In United States immigration law, the concept of moral turpitude plays a defining role in determining an individual’s admissibility. It sets a standard to help ensure the safety of those already in the country isn’t negatively impacted by those coming into it.
At its core, moral turpitude refers to conduct that violates societal standards of morality, ethics and honesty. Crimes involving deceit, fraud, theft or other offenses considered contrary to moral principles fall under this category.
Impact on immigration
For non-citizens seeking entry or residence in the U.S., a history tainted by actions categorized as crimes of moral turpitude can negatively impact their ability to come into or remain in the country. Inadmissibility or potential deportation, depending on the severity and frequency of the offenses, are possible.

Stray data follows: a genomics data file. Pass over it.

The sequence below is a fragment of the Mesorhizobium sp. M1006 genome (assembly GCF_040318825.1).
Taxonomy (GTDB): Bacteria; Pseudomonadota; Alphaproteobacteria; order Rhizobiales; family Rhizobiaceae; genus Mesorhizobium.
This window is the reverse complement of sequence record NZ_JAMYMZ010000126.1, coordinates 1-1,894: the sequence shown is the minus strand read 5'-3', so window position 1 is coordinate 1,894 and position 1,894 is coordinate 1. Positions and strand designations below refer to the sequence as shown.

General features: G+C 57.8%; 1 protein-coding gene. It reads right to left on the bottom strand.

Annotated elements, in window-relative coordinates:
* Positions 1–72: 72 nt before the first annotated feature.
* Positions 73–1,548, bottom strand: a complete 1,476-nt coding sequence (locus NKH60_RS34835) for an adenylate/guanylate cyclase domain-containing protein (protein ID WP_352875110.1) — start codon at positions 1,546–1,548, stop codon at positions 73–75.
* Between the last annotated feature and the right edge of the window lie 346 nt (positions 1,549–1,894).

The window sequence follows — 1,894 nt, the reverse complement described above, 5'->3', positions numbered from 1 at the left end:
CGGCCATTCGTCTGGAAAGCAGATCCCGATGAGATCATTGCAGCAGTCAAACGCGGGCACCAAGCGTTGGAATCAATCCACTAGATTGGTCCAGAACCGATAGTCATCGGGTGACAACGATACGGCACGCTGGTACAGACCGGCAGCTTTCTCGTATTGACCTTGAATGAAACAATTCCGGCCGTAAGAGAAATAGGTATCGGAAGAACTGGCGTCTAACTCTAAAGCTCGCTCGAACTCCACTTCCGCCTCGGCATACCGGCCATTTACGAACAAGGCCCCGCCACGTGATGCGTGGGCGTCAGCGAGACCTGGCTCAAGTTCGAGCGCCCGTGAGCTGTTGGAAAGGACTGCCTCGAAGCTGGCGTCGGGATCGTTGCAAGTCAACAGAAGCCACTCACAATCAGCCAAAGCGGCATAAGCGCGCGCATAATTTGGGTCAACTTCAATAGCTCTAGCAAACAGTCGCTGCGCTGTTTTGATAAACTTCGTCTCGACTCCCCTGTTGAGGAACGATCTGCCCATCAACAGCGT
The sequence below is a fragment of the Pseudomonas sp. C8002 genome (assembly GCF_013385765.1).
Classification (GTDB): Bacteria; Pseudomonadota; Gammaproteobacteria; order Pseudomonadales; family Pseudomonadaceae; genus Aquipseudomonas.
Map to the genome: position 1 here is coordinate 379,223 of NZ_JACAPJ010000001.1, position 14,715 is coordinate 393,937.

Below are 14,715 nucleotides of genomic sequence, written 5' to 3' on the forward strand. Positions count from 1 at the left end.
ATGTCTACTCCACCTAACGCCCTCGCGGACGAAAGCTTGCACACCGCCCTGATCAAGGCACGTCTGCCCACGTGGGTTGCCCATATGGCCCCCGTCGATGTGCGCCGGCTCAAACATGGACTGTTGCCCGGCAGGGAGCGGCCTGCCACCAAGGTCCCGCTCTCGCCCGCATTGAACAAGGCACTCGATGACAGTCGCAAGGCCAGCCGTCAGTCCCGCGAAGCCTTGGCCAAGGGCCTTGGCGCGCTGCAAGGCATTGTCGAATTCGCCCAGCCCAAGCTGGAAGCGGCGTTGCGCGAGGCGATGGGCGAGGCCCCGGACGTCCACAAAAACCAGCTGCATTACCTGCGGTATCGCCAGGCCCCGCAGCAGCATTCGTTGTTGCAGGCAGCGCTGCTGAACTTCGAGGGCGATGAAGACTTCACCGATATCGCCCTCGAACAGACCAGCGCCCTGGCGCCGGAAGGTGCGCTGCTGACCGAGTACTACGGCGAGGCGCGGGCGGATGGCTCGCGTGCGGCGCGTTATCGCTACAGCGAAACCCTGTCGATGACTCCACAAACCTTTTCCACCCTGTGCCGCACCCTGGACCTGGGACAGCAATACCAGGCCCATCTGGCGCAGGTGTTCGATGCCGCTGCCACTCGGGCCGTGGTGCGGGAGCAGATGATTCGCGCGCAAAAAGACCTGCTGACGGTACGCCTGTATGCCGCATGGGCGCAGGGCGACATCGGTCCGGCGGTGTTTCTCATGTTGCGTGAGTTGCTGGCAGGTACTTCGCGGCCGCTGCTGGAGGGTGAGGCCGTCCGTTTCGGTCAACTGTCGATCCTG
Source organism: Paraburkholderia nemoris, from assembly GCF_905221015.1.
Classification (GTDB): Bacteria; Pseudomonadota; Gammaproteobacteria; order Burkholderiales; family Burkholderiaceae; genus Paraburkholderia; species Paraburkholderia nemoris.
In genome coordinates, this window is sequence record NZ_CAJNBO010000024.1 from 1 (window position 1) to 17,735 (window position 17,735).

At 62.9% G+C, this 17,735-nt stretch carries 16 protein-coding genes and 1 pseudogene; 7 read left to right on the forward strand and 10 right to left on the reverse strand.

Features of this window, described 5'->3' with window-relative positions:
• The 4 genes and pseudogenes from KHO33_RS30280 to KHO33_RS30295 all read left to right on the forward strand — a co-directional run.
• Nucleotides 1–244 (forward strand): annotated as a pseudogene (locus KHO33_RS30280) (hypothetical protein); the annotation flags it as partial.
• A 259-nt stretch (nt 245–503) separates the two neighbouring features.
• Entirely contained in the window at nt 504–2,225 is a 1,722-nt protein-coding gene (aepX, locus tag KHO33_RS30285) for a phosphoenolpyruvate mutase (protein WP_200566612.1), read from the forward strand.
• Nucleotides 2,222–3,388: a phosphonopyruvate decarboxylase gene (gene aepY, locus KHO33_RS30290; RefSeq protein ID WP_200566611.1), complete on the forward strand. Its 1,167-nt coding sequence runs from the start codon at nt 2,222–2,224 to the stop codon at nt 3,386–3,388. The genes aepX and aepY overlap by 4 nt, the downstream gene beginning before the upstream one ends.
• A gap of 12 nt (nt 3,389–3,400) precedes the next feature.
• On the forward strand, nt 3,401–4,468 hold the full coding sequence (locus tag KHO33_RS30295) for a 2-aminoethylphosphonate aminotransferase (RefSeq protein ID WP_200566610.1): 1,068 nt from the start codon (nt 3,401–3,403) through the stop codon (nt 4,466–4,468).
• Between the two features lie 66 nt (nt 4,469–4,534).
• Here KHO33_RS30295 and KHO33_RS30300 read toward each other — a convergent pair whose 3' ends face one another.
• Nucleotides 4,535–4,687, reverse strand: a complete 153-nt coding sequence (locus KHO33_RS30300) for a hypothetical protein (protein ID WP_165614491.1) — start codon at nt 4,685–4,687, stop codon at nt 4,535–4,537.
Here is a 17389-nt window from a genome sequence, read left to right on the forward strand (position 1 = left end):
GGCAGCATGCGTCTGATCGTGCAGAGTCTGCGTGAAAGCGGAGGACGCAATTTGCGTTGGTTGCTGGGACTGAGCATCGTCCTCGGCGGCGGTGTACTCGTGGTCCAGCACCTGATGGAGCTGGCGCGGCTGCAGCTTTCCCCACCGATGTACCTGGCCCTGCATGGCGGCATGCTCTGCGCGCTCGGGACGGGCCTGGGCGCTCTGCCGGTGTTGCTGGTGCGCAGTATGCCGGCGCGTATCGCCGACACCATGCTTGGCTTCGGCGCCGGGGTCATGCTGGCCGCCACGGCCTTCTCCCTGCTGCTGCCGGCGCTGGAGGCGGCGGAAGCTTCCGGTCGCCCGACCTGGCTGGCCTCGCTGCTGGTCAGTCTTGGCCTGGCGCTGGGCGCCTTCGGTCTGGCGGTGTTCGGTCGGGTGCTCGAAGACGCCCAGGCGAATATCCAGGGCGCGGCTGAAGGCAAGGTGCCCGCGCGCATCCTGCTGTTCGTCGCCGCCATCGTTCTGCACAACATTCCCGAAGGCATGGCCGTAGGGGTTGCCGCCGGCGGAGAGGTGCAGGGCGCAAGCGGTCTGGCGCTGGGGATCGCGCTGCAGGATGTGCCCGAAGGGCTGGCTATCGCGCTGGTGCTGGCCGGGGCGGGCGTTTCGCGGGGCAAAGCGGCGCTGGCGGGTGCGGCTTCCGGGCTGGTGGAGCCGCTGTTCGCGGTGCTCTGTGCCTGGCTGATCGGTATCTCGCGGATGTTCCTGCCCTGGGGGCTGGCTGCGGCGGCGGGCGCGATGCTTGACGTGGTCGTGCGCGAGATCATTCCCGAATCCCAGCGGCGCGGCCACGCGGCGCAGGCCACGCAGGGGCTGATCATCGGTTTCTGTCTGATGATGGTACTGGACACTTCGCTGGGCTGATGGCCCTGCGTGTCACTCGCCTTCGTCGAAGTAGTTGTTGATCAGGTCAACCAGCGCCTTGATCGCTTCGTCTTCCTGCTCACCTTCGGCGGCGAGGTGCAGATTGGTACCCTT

The categorization of a crime as involving moral turpitude isn’t always straightforward. Courts consider various elements, including the nature of the offense, the intent behind it and the moral implications. While some crimes unequivocally fall under this classification, others require a detailed examination based on the circumstances.
Waivers are sometimes possible
Individuals with a history involving moral turpitude might seek waivers or exceptions to mitigate its impact on their immigration status. However, obtaining such waivers is discretionary and involves a complex evaluation process.
Understanding moral turpitude within the realm of immigration law poses challenges for potential immigrants. The subjectivity inherent in figuring out the moral turpitude of an action, coupled with the evolving societal standards, adds layers of complexity to deciding immigration cases. For those who question whether certain criminal matters will affect their immigration case, seeking legal guidance is wise.